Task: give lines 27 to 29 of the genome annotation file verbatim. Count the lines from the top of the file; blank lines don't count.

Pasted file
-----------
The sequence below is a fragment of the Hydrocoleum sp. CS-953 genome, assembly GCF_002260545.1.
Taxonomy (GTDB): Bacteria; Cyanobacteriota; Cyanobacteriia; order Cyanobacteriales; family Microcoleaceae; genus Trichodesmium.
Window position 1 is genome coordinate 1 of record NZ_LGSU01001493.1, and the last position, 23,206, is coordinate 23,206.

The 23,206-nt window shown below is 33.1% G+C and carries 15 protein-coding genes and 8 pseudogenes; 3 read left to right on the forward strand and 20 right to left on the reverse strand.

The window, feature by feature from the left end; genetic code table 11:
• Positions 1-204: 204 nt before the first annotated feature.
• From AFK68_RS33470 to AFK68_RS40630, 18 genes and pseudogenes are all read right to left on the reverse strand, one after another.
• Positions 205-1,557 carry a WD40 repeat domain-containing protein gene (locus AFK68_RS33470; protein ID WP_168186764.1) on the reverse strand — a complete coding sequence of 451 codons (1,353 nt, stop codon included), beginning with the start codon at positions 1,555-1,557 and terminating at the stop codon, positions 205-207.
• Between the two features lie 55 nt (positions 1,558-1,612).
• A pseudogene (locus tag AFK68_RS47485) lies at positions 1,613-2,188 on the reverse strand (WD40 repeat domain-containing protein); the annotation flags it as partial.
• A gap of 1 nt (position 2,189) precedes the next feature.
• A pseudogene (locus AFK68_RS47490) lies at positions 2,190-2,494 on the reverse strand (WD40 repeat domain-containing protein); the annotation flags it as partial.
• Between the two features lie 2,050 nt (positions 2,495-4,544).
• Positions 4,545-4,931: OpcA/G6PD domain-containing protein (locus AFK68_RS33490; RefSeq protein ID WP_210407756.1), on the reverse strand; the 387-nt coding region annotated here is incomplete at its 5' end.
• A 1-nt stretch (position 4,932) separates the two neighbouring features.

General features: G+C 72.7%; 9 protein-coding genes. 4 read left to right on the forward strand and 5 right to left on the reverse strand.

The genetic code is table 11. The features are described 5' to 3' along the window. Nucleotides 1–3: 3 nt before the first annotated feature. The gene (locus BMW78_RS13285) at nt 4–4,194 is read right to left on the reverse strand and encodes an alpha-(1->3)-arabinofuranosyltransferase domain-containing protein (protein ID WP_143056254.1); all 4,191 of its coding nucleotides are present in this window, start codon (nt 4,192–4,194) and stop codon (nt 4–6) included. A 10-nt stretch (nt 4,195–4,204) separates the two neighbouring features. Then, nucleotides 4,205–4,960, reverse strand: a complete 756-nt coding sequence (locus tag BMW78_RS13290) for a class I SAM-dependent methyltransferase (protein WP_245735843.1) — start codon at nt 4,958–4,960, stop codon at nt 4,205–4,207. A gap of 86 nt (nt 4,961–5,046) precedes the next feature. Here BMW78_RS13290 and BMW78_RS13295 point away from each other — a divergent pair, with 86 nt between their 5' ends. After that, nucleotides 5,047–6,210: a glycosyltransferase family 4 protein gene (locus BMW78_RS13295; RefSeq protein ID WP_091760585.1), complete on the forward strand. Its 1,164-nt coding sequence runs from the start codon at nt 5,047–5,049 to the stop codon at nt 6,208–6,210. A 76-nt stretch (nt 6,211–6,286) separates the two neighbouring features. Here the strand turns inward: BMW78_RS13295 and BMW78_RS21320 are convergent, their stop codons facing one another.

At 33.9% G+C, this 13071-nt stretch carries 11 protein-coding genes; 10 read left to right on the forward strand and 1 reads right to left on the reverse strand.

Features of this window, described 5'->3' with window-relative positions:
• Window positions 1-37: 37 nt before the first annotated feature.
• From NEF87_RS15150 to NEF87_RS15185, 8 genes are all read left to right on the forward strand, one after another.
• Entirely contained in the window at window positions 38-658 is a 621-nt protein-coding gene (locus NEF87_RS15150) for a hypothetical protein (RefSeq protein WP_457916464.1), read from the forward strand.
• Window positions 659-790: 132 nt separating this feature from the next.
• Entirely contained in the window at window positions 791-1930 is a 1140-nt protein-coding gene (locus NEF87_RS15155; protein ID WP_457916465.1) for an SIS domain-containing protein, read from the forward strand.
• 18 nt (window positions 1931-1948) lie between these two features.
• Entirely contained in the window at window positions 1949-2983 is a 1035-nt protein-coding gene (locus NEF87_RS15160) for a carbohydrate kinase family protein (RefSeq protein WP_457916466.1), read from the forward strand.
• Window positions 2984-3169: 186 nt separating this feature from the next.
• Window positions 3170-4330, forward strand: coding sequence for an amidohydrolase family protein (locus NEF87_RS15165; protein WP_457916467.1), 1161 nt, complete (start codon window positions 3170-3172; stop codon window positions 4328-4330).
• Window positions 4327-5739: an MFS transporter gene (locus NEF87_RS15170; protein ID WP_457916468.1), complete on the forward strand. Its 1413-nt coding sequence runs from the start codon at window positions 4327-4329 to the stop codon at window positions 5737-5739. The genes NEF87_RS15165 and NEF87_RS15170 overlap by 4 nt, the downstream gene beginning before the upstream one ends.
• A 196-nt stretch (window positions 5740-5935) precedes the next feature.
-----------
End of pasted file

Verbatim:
• Window positions 2984-3169: 186 nt separating this feature from the next.
• Window positions 3170-4330, forward strand: coding sequence for an amidohydrolase family protein (locus NEF87_RS15165; protein WP_457916467.1), 1161 nt, complete (start codon window positions 3170-3172; stop codon window positions 4328-4330).
• Window positions 4327-5739: an MFS transporter gene (locus NEF87_RS15170; protein ID WP_457916468.1), complete on the forward strand. Its 1413-nt coding sequence runs from the start codon at window positions 4327-4329 to the stop codon at window positions 5737-5739. The genes NEF87_RS15165 and NEF87_RS15170 overlap by 4 nt, the downstream gene beginning before the upstream one ends.